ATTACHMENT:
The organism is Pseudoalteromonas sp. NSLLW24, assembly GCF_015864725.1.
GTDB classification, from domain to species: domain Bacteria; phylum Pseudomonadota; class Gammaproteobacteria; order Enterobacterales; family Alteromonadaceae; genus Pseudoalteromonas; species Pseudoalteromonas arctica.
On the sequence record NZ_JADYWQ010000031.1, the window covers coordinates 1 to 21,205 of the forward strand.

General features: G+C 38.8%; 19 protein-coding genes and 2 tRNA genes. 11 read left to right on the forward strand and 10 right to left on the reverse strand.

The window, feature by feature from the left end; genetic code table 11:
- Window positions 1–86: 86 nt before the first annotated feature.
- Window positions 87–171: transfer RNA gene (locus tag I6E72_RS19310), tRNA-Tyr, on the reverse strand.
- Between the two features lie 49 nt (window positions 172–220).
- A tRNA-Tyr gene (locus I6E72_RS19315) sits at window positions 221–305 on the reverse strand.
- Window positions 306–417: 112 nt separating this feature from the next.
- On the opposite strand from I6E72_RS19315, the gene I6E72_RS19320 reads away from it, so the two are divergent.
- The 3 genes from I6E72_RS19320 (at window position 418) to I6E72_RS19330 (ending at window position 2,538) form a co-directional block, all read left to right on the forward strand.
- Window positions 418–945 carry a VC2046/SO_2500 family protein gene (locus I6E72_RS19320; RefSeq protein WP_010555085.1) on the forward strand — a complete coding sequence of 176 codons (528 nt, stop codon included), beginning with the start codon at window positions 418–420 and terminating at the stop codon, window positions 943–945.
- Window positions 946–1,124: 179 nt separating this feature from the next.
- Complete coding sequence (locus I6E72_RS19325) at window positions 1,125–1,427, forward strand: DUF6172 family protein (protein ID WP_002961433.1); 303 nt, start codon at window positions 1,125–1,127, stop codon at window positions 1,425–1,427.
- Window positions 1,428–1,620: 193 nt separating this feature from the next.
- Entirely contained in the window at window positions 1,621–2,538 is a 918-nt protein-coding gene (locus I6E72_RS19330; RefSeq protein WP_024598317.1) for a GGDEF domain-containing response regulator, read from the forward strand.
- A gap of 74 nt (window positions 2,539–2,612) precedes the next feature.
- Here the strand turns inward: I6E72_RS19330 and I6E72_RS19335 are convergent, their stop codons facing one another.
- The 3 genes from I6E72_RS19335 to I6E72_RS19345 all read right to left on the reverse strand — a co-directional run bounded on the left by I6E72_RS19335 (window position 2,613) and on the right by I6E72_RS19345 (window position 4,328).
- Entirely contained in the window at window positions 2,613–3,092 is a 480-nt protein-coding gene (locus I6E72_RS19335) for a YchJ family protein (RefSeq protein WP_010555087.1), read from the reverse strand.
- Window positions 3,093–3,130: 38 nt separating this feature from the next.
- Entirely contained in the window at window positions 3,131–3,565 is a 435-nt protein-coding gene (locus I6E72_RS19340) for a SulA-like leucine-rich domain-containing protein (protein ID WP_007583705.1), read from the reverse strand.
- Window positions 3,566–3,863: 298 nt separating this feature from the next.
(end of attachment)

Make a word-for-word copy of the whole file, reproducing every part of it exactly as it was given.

The organism is Pseudoalteromonas sp. NSLLW24, assembly GCF_015864725.1.
GTDB classification, from domain to species: domain Bacteria; phylum Pseudomonadota; class Gammaproteobacteria; order Enterobacterales; family Alteromonadaceae; genus Pseudoalteromonas; species Pseudoalteromonas arctica.
On the sequence record NZ_JADYWQ010000031.1, the window covers coordinates 1 to 21,205 of the forward strand.

General features: G+C 38.8%; 19 protein-coding genes and 2 tRNA genes. 11 read left to right on the forward strand and 10 right to left on the reverse strand.

The window, feature by feature from the left end; genetic code table 11:
- Window positions 1–86: 86 nt before the first annotated feature.
- Window positions 87–171: transfer RNA gene (locus tag I6E72_RS19310), tRNA-Tyr, on the reverse strand.
- Between the two features lie 49 nt (window positions 172–220).
- A tRNA-Tyr gene (locus I6E72_RS19315) sits at window positions 221–305 on the reverse strand.
- Window positions 306–417: 112 nt separating this feature from the next.
- On the opposite strand from I6E72_RS19315, the gene I6E72_RS19320 reads away from it, so the two are divergent.
- The 3 genes from I6E72_RS19320 (at window position 418) to I6E72_RS19330 (ending at window position 2,538) form a co-directional block, all read left to right on the forward strand.
- Window positions 418–945 carry a VC2046/SO_2500 family protein gene (locus I6E72_RS19320; RefSeq protein WP_010555085.1) on the forward strand — a complete coding sequence of 176 codons (528 nt, stop codon included), beginning with the start codon at window positions 418–420 and terminating at the stop codon, window positions 943–945.
- Window positions 946–1,124: 179 nt separating this feature from the next.
- Complete coding sequence (locus I6E72_RS19325) at window positions 1,125–1,427, forward strand: DUF6172 family protein (protein ID WP_002961433.1); 303 nt, start codon at window positions 1,125–1,127, stop codon at window positions 1,425–1,427.
- Window positions 1,428–1,620: 193 nt separating this feature from the next.
- Entirely contained in the window at window positions 1,621–2,538 is a 918-nt protein-coding gene (locus I6E72_RS19330; RefSeq protein WP_024598317.1) for a GGDEF domain-containing response regulator, read from the forward strand.
- A gap of 74 nt (window positions 2,539–2,612) precedes the next feature.
- Here the strand turns inward: I6E72_RS19330 and I6E72_RS19335 are convergent, their stop codons facing one another.
- The 3 genes from I6E72_RS19335 to I6E72_RS19345 all read right to left on the reverse strand — a co-directional run bounded on the left by I6E72_RS19335 (window position 2,613) and on the right by I6E72_RS19345 (window position 4,328).
- Entirely contained in the window at window positions 2,613–3,092 is a 480-nt protein-coding gene (locus I6E72_RS19335) for a YchJ family protein (RefSeq protein WP_010555087.1), read from the reverse strand.
- Window positions 3,093–3,130: 38 nt separating this feature from the next.
- Entirely contained in the window at window positions 3,131–3,565 is a 435-nt protein-coding gene (locus I6E72_RS19340) for a SulA-like leucine-rich domain-containing protein (protein ID WP_007583705.1), read from the reverse strand.
- Window positions 3,566–3,863: 298 nt separating this feature from the next.